If Young isn’t interested, maybe you’re more of a Luke Ryan fan. He’s having a career season averaging 99 in AFLFantasy/DreamTeam and 110 in SuperCoach. He’s not been as prolific over the past three weeks, but he’s still a play. His scoring is almost doing the reverse of what Hayden Young is doing. Their prices are relatively comparable across formats, so I’d probably lean more towards Hayden unless you want both.

One of the breakout picks of the year has been Caleb Serong. Congratulations to every coach that jumped on early. The good news is, he’s shown it wasn’t just a hot stretch to start the year; he’s now done it for three months. Equally important is he’s scored well with Brayshaw performing well, too, meaning he’s not just getting the ‘upside’ of when Andy was struggling to be at his peak. If you want to get the most out of the Dockers fixture but can’t spend the $ to get up to Brayshaw, then Serong is certainly a ‘haircut’ to strong view.

It’s not an upgrade, but two Dockers could help generate cash. Sam Sturt is a chance to get a few games should Sean Darcy miss multiple matches with his hamstring injury. They’re far from ‘like for like replacements, but structurally, Sturt at 189cm adds another dimension to the forward line.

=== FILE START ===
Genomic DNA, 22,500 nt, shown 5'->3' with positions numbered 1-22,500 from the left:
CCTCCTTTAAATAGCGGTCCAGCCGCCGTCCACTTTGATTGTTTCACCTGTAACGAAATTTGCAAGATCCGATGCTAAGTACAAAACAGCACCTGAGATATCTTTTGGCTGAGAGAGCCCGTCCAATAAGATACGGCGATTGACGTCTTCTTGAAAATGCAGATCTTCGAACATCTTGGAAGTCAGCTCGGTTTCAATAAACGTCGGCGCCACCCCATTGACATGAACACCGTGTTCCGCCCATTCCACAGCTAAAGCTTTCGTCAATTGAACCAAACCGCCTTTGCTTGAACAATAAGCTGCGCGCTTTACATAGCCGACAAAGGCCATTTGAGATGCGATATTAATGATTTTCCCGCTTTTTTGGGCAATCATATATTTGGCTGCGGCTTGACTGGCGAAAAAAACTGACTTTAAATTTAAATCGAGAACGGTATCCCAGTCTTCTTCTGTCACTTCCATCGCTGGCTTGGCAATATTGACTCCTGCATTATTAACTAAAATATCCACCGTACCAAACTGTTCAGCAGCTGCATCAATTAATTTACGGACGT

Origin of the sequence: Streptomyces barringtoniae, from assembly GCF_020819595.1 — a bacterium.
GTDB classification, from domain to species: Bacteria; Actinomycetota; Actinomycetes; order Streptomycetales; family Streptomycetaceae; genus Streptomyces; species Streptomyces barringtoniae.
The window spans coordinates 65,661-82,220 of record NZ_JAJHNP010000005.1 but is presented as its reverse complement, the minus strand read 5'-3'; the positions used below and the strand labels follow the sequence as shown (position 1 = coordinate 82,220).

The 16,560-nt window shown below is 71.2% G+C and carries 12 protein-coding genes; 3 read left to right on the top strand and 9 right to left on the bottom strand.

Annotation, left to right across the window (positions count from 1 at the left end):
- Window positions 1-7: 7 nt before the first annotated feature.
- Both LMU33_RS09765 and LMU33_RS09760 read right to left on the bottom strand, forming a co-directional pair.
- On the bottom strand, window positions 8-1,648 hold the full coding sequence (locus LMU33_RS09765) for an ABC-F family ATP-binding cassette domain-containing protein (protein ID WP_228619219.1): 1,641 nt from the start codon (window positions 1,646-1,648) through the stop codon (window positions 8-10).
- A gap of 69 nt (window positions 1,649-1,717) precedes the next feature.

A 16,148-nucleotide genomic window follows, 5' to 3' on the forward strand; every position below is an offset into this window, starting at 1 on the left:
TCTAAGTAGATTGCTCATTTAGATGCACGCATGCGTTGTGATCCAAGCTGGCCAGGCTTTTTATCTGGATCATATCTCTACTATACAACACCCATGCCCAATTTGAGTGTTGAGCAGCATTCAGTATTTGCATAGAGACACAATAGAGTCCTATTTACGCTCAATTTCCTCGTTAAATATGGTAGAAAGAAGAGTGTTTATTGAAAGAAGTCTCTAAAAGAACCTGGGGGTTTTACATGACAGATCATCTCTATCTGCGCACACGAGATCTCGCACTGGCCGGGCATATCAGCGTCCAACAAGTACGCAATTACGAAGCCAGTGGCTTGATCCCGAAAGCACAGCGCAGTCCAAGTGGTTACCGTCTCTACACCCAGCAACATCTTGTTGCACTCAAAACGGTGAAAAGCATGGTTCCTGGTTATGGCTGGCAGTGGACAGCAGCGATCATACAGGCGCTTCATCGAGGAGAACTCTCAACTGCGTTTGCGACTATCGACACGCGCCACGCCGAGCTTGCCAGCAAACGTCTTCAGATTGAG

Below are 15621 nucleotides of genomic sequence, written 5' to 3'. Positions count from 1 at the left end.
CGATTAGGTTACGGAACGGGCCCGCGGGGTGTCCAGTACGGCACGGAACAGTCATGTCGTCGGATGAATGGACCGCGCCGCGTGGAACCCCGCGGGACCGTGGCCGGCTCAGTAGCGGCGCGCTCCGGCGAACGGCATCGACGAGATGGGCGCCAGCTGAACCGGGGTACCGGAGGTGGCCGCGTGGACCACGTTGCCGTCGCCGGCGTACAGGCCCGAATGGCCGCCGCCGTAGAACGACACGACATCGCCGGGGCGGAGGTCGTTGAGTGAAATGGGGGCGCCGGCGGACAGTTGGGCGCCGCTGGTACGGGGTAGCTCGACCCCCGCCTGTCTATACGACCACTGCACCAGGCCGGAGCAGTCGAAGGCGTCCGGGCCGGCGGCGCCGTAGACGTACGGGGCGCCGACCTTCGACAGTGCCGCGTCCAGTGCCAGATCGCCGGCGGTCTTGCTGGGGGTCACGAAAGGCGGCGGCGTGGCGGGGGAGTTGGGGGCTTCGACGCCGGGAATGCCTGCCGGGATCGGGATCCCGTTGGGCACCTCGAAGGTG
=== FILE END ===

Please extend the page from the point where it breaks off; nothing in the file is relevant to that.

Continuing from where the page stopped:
The big one, especially for SuperCoach, is Nat Fyfe. Priced at under $250k, he’s just over the price tag of a cash cow. There is no risk in trading into him at this price point. He’s priced as a glorified cash cow. Every week Nat’s looked better, and to get a player with his historical pedigree at this price point is a steal. At best, he becomes an on-field premium. At worst, he’s a trade going down with an injury. He is likely somewhere in the middle. Meaning he provides depth and flexibility across your benches once the byes end. Nobody is a must-have trade, but Fyfe is mighty close to it. 

The man of steal, Jack Steele, has yet to be at his prolific scoring best in 2023. A combination of some niggling injuries and occasional mid-game role changes has seen the St Kilda skipper only show glimpses of his fantasy pedigree. For Jack, the week off couldn’t have come at a better time as it allowed some much-needed recovery time.

Anyone with a history of monster scoring like Jack must be considered. Next week is the optimal moving time to get him. That way, you get a week of visibility to watch him play & see if he resembles his old self while also managing his breakeven dip. Now is the right time to do it; as important as getting value for money is, points are the name of the game. This week St Kilda takes on the Swans. In his last three, Steele has scored 139, 124 & 137 in AFLFantasy/DreamTeam and 125, 115 & 140 in SuperCoach. If he scores like that, you’ll care little about another $20k differential in price dip.